Another very important parameter of recovery is when you eat. Ideally, it is straight after the session.

My tips:

  • Get a protein shake straight after the session.
  • Make sure you have something ready to eat for when you come back from your run. I personally love a slice of bread with peanut butter, it’s good, easy and can be consumed quickly. Depending on how long the run was, eat 2-3 slices or more before getting a proper meal. 
  • Hydrate with water and electrolytes during and straight after your run but also during the day.

Another big mistake I see from people training for marathons is to skip eating after they train. By doing this they are failing to replenish the glycogen stores which in turn leads the body to start burning muscle. This is something that should be avoided. 

Taking a closer look at hydration

Failing to properly hydrate is one of the main reasons why someone would hit the wall and not them to not finish a marathon. A lack of proper hydration can not only affect performance but can cause muscle cramps.

But it can all be avoided by understanding how to hydrate properly. Obviously, with the high humidity and the heat, we sweat a lot more than in a cooler environment.

But what is sweat?

Sweat is mostly water and sodium (salt) and a few other minerals such as potassium, calcium, and magnesium. That’s why drinking only water might not be sufficient. 

Instead, you should also consume sports drinks and gels which often contain extra minerals.

My tips:

  • Weigh in before and after a long run, measure your hydration during the run and understand what your sweat rate is, eg 1.5L/hour. It is really hard to replenish all the water lost during a marathon but you should drink enough to not cramp up or hit the wall. Aim to not lose more than 6-8% of your total body weight.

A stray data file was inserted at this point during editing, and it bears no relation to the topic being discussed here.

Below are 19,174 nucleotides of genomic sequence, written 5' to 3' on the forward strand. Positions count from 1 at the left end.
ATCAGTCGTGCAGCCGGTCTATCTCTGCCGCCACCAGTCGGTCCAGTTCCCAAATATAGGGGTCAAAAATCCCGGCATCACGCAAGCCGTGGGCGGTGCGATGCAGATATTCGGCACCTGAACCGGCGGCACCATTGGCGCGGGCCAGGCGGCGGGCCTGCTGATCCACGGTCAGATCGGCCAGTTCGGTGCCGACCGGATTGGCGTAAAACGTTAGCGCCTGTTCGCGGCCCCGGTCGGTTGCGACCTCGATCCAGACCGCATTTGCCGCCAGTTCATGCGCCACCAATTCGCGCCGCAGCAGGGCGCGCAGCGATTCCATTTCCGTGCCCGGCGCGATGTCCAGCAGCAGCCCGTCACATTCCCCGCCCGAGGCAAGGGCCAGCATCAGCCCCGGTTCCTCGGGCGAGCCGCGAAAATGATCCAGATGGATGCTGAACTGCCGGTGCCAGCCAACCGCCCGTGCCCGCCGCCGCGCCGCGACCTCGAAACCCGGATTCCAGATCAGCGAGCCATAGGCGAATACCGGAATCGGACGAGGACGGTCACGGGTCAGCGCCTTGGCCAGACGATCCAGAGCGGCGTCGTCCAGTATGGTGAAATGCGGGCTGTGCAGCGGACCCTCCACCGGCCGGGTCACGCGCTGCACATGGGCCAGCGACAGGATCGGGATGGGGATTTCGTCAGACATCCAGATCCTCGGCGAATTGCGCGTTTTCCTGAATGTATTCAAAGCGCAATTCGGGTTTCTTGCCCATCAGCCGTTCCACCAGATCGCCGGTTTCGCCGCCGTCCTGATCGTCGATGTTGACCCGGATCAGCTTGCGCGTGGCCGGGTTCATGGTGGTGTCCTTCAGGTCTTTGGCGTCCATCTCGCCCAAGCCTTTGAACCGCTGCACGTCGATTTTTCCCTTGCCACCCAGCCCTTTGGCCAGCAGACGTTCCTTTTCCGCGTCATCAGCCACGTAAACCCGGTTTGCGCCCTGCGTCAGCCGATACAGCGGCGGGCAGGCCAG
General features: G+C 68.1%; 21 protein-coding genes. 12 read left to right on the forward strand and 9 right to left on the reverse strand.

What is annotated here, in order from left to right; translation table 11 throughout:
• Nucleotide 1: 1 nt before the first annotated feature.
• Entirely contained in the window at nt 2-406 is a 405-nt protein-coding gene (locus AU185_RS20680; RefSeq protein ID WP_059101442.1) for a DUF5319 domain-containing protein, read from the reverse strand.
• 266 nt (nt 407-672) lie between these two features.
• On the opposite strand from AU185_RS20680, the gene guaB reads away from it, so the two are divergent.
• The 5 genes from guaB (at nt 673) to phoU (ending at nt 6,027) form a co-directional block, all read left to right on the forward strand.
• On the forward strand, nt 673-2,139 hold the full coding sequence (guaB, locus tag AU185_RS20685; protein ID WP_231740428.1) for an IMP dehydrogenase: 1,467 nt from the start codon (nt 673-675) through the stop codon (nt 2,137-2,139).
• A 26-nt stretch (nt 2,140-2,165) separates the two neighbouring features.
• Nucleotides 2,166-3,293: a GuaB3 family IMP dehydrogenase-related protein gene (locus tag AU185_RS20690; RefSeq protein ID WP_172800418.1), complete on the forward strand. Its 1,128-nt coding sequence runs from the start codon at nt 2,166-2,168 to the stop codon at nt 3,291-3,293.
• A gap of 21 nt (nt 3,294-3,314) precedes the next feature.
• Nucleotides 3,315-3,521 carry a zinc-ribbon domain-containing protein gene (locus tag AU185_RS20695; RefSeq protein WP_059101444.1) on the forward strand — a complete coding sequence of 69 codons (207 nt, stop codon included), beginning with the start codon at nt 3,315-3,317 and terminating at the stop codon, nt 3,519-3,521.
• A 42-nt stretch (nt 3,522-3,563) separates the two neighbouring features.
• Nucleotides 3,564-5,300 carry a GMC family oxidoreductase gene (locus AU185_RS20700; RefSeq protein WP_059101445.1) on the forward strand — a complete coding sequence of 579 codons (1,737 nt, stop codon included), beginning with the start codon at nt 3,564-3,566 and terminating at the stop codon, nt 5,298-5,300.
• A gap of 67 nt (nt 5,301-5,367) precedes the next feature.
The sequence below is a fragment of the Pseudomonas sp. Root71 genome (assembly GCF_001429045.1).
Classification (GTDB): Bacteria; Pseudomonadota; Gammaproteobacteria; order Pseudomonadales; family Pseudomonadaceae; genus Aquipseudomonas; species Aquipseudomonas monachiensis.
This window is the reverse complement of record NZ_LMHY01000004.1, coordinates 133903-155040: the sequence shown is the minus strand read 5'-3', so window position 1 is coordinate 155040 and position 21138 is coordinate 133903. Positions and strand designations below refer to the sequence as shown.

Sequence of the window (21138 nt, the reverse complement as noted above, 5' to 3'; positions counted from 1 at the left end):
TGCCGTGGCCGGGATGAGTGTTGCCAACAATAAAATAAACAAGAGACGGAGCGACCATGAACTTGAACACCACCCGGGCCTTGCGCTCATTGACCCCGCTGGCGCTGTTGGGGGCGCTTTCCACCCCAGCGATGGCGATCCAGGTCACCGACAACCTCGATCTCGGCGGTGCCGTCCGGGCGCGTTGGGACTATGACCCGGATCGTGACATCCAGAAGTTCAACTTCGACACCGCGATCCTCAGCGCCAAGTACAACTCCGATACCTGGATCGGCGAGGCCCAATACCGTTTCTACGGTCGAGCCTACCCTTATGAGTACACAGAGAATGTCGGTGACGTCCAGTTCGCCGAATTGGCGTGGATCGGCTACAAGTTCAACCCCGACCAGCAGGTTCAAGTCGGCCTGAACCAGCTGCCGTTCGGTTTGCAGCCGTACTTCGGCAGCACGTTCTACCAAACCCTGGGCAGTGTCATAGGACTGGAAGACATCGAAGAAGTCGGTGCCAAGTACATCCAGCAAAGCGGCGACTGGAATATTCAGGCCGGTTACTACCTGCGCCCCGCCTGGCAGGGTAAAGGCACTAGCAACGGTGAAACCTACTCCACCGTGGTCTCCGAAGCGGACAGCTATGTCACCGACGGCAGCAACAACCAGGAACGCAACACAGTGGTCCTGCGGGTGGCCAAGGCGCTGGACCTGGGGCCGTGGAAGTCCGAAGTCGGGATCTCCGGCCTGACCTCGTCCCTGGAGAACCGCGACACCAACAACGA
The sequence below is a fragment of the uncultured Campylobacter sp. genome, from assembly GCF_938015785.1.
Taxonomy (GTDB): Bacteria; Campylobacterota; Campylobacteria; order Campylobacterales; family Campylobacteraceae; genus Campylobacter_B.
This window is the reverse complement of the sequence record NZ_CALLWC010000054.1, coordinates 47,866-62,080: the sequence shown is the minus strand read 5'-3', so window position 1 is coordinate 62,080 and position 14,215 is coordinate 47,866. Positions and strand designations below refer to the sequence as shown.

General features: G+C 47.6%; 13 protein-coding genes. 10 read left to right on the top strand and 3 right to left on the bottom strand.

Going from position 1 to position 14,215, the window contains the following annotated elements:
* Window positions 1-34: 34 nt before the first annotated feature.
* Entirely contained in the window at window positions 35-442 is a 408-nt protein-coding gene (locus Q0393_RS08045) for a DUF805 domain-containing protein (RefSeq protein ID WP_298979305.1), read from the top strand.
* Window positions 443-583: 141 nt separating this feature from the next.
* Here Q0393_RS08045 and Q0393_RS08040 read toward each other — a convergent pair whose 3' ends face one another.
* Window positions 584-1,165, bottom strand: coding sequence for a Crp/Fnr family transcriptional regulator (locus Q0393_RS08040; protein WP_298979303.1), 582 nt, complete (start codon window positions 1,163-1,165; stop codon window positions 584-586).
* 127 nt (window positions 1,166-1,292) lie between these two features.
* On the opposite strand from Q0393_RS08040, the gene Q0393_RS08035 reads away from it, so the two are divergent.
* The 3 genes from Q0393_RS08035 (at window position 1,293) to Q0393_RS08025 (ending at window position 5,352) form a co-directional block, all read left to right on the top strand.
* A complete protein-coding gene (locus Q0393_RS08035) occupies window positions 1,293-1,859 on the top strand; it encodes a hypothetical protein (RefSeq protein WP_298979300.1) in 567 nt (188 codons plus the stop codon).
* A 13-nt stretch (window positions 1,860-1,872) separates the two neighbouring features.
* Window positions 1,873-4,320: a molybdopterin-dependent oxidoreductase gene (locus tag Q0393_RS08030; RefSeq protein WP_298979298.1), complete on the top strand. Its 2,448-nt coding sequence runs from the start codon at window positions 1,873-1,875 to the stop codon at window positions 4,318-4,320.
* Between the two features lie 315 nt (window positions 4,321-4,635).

• Coconut water, lime and himalayan salt is a nice natural electrolyte that you can use during and after your run.

If you tend to have cramps, you might take a salt stick before the race and consume 1 every hour. Try it on your long training run, aim for 1g of sodium per hour.

Carb loading and what to eat pre-race

Carb loading is the idea of filling up your glycogen store. If you prepare for a marathon, you should reduce your training load one to two weeks ahead of the event. If you keep eating as usual, your glycogen store will naturally fill up so you should not overeat carbs a week before.

My tips:

  • Eat as usual during the week. Have a solid lunch with carbs (rice, pasta) the day before the race but not excessively. The last evening before the race, have a little bit of carbs again, avoid fibers and spicy food.
  • Marathons in Thailand usually start 2-4am in the morning so have your dinner around 6pm.
  • Wake up about 2 hours before the race and have a quick breakfast. My personal favorite is:
    • 1 or 2 slices of bread, peanut butter, black coffee and orange juice.
    • Sport drinks that I sip through until the race starts.
  • Practice the morning breakfast in training.

I hope these tips will help you to crush your upcoming marathon. Remember, when it comes to nutrition, always practice during training first. Don’t try anything new on race day. 

For more tips on running and training, check out runista.com.